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HomeNewsLocal newsSt. John Electrical Upgrade Almost Done

St. John Electrical Upgrade Almost Done

Utility officials say the St. John underground power line project is now 96 percent complete. (Photo courtesy V.I. Office of Disaster Recovery)

The months-long effort to create a more resilient electrical system for St. John is nearing completion, according to a spokesperson for the Water and Power Authority. The utility recently updated the status of its underground power line project after an area where the work was stopped was cleared to resume.

On Wednesday, a utility spokesperson said most of the work to bury power lines in and around Cruz Bay was done. One section near Frank Bay, where work was put on hold, should be completed by the end of the year, they said.

Efforts to bury power lines in Cruz Bay began in July 2021. The project was designed to allow for faster restoration of electrical service after a natural disaster. It took six weeks for the island to resume service after the passage of Hurricanes Irma and Maria in 2017.

The project was funded by the Federal Emergency Management Agency and the U.S. Department of Housing and Urban Development.

Work stopped on the project where crews started digging, to prepare underground conduits near Frank Bay in October 2021. The discovery of disturbed burial sites in a portion of the line running adjacent to the Cruz Bay Cemetery caused the delay.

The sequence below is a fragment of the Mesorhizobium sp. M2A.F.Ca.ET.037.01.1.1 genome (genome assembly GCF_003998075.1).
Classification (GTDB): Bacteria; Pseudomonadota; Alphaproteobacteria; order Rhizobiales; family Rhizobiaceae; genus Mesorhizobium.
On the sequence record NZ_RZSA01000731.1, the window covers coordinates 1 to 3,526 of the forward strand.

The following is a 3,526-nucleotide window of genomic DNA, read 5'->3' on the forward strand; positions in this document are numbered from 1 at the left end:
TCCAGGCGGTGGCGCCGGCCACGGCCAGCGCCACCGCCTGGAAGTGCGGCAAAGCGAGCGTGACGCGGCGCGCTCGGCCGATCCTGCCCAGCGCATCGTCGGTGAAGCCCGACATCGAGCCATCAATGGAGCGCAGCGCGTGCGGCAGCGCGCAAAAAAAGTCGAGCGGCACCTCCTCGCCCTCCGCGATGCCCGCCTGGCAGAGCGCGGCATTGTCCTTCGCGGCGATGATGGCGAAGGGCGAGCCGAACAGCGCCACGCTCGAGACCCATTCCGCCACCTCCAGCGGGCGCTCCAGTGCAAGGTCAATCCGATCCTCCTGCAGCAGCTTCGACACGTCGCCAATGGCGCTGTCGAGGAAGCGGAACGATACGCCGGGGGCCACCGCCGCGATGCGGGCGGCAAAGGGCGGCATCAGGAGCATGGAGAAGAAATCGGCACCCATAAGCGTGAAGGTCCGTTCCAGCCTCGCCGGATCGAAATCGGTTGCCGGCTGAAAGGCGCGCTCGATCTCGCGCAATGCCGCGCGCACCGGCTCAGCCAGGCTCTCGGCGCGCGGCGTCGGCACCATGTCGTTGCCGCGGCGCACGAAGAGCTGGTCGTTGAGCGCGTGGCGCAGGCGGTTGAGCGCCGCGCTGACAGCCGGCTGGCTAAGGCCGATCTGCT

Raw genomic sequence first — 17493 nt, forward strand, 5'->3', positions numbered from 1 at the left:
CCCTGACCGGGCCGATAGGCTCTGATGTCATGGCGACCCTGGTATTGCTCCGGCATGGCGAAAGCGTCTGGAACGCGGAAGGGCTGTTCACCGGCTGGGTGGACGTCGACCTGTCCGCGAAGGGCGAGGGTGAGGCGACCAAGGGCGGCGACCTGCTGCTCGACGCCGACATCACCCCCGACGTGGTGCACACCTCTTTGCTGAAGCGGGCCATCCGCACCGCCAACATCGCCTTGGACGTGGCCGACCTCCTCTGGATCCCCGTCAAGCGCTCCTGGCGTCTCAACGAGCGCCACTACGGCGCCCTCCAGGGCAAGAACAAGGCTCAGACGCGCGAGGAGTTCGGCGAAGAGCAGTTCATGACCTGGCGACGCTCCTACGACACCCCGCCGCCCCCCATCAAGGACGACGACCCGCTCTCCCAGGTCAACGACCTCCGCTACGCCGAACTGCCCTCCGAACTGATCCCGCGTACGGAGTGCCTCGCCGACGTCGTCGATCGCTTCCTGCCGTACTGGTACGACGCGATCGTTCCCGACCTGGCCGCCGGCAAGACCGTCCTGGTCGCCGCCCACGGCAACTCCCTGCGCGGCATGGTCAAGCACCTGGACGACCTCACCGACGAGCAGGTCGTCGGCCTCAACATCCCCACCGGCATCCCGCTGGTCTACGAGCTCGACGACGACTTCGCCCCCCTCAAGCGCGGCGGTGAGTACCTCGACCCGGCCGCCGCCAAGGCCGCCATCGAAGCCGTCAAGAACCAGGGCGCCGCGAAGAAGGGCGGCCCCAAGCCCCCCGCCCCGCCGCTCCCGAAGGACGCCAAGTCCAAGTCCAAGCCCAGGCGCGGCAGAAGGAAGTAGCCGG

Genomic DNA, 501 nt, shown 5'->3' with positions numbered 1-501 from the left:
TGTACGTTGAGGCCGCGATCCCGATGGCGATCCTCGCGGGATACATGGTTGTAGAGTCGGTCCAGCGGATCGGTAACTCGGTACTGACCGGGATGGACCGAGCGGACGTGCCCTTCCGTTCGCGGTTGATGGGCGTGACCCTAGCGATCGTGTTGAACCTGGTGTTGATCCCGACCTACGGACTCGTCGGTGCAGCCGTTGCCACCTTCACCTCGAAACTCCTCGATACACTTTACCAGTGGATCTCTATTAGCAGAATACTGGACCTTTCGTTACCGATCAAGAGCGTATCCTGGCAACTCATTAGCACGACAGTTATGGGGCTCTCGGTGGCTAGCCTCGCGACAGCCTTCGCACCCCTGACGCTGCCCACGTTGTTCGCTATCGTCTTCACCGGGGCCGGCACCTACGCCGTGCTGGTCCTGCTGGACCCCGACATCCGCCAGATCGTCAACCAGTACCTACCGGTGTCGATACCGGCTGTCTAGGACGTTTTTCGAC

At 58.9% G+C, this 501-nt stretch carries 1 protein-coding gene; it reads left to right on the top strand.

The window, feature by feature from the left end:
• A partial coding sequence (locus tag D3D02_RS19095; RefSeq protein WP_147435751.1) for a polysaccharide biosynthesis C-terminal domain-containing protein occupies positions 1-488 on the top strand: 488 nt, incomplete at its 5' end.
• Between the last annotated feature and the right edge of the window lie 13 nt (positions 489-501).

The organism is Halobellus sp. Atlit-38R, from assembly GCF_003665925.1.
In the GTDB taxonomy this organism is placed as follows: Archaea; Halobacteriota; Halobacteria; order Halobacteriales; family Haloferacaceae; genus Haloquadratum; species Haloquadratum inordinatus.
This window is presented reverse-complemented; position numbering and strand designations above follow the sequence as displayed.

Frank Bay is one of two sites where WAPA’s undersea power cable connects with St. John’s electrical distribution grid.

A team of archaeologists was called in by the Department of Planning and Natural Resources State Historic Preservation Office. On Thursday, lead archaeologist Brooke Persons said the fieldwork wrapped up at the end of October, and the site was handed back over to WAPA contractors.

Persons and her team are affiliated with the University of Tennessee at Chattanooga. “We are still in the process of finalizing the report,” Persons said.

Four more disturbed burial sites were found under the roadway running through the public cemetery in the course of the investigation, according to UTC forensic archaeologist Mary Davis. Three contained human remains.

The damage is believed to have been caused by roadway construction in the 1950s and roadway expansion that took place a few years later, Persons said.

Investigators say they plan to present their findings at a public hearing sometime in early 2023. Meanwhile, permit requests have been filed with Public Works to allow for reburial of the remains, Persons said.

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